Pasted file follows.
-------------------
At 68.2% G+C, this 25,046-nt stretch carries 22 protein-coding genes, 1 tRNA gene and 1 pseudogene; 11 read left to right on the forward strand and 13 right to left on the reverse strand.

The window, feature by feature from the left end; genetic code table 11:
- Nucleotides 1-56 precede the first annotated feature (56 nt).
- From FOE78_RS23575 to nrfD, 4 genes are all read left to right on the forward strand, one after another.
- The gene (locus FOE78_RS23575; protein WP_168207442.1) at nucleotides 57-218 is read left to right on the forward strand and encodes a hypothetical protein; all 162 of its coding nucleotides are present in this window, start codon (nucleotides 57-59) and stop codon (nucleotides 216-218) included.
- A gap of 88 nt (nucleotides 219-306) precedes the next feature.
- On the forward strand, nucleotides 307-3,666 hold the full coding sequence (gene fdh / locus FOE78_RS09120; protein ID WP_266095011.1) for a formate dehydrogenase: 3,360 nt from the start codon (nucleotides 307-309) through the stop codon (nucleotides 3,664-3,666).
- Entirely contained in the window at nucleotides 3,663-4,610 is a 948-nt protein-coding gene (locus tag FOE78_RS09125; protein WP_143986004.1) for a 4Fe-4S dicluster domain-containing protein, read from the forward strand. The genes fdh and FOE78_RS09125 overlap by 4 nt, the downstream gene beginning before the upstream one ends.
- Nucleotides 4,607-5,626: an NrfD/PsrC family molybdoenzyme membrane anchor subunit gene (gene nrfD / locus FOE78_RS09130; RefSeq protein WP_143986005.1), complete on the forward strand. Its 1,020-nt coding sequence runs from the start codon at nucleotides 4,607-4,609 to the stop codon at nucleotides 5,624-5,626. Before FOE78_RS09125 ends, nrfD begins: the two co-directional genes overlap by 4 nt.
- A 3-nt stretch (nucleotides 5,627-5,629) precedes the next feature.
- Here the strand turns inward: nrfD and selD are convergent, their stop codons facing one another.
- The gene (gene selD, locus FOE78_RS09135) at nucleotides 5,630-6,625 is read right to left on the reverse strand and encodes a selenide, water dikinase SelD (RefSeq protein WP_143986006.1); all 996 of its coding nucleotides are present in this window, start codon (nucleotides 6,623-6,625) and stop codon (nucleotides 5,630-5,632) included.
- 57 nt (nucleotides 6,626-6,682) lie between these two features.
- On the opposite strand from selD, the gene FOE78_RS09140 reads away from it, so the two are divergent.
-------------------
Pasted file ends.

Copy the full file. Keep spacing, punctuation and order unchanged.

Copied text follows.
At 68.2% G+C, this 25,046-nt stretch carries 22 protein-coding genes, 1 tRNA gene and 1 pseudogene; 11 read left to right on the forward strand and 13 right to left on the reverse strand.

The window, feature by feature from the left end; genetic code table 11:
- Nucleotides 1-56 precede the first annotated feature (56 nt).
- From FOE78_RS23575 to nrfD, 4 genes are all read left to right on the forward strand, one after another.
- The gene (locus FOE78_RS23575; protein WP_168207442.1) at nucleotides 57-218 is read left to right on the forward strand and encodes a hypothetical protein; all 162 of its coding nucleotides are present in this window, start codon (nucleotides 57-59) and stop codon (nucleotides 216-218) included.
- A gap of 88 nt (nucleotides 219-306) precedes the next feature.
- On the forward strand, nucleotides 307-3,666 hold the full coding sequence (gene fdh / locus FOE78_RS09120; protein ID WP_266095011.1) for a formate dehydrogenase: 3,360 nt from the start codon (nucleotides 307-309) through the stop codon (nucleotides 3,664-3,666).
- Entirely contained in the window at nucleotides 3,663-4,610 is a 948-nt protein-coding gene (locus tag FOE78_RS09125; protein WP_143986004.1) for a 4Fe-4S dicluster domain-containing protein, read from the forward strand. The genes fdh and FOE78_RS09125 overlap by 4 nt, the downstream gene beginning before the upstream one ends.
- Nucleotides 4,607-5,626: an NrfD/PsrC family molybdoenzyme membrane anchor subunit gene (gene nrfD / locus FOE78_RS09130; RefSeq protein WP_143986005.1), complete on the forward strand. Its 1,020-nt coding sequence runs from the start codon at nucleotides 4,607-4,609 to the stop codon at nucleotides 5,624-5,626. Before FOE78_RS09125 ends, nrfD begins: the two co-directional genes overlap by 4 nt.
- A 3-nt stretch (nucleotides 5,627-5,629) precedes the next feature.
- Here the strand turns inward: nrfD and selD are convergent, their stop codons facing one another.
- The gene (gene selD, locus FOE78_RS09135) at nucleotides 5,630-6,625 is read right to left on the reverse strand and encodes a selenide, water dikinase SelD (RefSeq protein WP_143986006.1); all 996 of its coding nucleotides are present in this window, start codon (nucleotides 6,623-6,625) and stop codon (nucleotides 5,630-5,632) included.
- 57 nt (nucleotides 6,626-6,682) lie between these two features.
- On the opposite strand from selD, the gene FOE78_RS09140 reads away from it, so the two are divergent.